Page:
Before my mother could gather her wits, my uncle papeNever, who had been about to catch up with his wife had also burst into the hut seconds later swinging his axe wildly – more for show than with any intent to actually strike his wife.
He was like that my uncle papeNever – always seeking attention by abusing his wife whom he knew everyone adored then waiting to be restrained and pleaded with and begged to ‘please calm down and stop doing this’.
On that day however, my uncle papeNever had not known several things.
He had not known that my mother was back from the hospital, he had not known that I was on the bed and that the bed had been changed from its usual position during mmeNever’s frantic spring cleaning so when he swung wildly, he tripped over one of the suitcases on the floor and his axe arced and impaled a shawl I had been wrapped in on the side of the bed where I had been laid.
My mother had moved me earlier to breastfeed me and had fallen asleep and had not laid me back on that shawl.
My mother told me that she had screamed. Screamed at her big brother.
Screamed for my grandparents to come and see, see papeNever try and kill her baby.
And my mother’s screaming mingled with mmeNever’s own screams for help whilst I obligingly joined this chorus with my own cries.
My uncle papeNever had not seen me yet and upon realizing who was in the hut he had tried to reach out and hold me, to quiet me down and meet his new niece but my mother would have none of it, screaming that he must get out.
It was my aunt mmeDubekile, my mother’s big sister, who had dragged my uncle papeNever out of the hut and then proceeded to viciously pummel him with fists, kicks and all manner of ex-combatant fighting moves until my grandmother had cried out to say she would not have it… she would not have anyone try to kill her son before her very eyes.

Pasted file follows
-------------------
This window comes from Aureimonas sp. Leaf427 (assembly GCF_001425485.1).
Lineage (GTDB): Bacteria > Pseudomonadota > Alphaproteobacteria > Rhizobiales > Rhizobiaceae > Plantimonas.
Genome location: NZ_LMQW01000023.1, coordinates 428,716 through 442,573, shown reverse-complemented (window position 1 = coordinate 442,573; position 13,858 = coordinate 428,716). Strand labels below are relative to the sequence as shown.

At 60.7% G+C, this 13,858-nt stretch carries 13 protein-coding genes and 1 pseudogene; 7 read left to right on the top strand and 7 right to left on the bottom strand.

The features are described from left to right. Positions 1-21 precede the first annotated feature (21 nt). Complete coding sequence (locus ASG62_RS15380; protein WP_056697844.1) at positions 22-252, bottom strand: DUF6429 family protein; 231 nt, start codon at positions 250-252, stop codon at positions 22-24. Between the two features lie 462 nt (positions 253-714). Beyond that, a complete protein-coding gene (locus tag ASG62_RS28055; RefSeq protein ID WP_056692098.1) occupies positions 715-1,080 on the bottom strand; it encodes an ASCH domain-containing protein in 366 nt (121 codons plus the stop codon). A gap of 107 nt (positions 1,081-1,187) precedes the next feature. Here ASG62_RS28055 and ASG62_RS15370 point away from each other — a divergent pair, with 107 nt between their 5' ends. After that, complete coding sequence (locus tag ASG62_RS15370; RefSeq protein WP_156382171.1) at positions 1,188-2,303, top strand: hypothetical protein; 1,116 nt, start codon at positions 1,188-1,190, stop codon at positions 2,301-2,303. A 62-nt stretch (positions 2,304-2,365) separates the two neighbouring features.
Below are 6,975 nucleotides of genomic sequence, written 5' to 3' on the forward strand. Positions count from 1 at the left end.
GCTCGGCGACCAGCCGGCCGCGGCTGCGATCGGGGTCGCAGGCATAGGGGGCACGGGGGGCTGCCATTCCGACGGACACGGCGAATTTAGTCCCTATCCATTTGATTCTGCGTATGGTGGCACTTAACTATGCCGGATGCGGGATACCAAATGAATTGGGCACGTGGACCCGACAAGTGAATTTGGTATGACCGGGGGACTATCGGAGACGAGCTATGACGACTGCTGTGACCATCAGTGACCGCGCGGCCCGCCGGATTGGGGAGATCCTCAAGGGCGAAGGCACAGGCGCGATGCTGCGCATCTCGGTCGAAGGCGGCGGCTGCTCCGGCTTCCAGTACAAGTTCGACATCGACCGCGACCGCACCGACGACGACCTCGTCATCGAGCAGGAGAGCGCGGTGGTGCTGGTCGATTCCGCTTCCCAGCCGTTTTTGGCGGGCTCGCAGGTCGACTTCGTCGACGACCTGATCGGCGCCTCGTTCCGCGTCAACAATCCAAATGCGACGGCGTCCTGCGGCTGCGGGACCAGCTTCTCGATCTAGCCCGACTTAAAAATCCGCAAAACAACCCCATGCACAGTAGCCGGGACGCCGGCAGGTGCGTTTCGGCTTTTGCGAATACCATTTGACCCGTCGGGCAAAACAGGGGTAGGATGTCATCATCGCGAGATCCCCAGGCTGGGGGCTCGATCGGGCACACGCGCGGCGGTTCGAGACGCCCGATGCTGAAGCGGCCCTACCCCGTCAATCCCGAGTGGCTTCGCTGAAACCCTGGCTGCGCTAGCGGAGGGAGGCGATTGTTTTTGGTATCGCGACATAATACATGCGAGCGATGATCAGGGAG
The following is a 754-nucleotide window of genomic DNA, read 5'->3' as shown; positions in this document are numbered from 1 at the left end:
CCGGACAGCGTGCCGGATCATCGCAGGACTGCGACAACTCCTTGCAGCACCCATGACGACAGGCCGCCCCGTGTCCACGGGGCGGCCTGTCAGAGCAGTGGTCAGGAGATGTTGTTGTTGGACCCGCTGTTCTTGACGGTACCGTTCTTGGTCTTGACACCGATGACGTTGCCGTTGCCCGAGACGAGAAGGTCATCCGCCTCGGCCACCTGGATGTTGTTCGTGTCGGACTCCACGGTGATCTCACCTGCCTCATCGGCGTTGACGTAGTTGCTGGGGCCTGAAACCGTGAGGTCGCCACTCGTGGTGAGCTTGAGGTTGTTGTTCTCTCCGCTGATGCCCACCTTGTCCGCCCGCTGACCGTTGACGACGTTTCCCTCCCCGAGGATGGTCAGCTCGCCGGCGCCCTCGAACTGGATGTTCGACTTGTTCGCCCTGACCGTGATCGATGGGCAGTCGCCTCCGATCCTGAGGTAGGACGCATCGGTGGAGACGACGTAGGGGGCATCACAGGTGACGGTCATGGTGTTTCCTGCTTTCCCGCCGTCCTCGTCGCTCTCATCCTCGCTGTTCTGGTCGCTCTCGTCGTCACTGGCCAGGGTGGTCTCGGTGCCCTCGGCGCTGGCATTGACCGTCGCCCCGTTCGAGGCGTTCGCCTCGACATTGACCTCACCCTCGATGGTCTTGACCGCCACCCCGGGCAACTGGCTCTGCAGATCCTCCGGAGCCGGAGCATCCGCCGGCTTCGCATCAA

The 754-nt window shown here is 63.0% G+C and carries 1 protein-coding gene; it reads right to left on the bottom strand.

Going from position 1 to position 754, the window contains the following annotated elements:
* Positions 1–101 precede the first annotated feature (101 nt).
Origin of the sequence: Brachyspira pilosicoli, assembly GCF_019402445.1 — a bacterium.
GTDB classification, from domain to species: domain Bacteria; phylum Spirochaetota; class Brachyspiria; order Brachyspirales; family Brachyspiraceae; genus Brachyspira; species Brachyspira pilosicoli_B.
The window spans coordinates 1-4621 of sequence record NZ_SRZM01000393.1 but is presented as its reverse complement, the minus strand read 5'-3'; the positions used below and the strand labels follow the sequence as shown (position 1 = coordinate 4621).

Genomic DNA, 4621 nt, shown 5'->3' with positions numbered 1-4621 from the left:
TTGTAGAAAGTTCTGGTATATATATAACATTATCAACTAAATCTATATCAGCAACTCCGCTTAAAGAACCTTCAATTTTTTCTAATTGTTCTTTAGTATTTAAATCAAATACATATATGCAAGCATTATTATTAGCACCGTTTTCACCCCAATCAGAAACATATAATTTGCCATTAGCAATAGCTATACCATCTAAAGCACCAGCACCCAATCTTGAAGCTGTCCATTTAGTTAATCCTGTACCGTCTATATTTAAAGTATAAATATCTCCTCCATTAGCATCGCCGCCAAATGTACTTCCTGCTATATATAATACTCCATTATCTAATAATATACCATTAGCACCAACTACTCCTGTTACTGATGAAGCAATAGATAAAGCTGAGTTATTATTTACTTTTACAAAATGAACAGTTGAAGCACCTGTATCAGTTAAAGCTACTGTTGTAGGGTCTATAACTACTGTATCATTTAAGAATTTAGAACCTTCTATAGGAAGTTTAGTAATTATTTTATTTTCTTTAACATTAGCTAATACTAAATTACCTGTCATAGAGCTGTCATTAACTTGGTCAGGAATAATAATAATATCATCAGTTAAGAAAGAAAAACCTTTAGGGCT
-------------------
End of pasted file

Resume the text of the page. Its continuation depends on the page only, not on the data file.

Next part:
I was a newborn when this happened but my mother told me of it with such vividness that sometimes it feels like I remember the violence through her narration and experience of it.
The other story my mother told me, I cannot get into it in this post. Maybe next time.
I was reminded of this story some days ago when I read of a man that killed his 10 day old baby whilst trying to assault his wife.
It frightens me that the more such stories appear in the media, the less outrage and action they provoke.
I think that no matter how much we witness these incidents or read about them – we must never regard them as normal or as an unchanging and unchangeable aspect of life as we know it.
Perhaps we tend to think of domestic violence in terms of what ‘other’ people are doing and never in terms of our own actions, attitudes and choices.
It frightens me that violence against women, against children, against men should become a normative way of life as reflected in our media.
And I am frightened by our collective nonchalance because in many ways, I think the biggest challenge in fighting gender based and domestic violence is the perception that violence is not only normal but inevitable in our nation’s homes.
p.s: apparently my father hadn’t even had a chance to see me when this incident occurred as he was away on business in Bulawayo… so you can imagine how much ‘drama’ (I am understating it) it would have caused if any harm had befallen me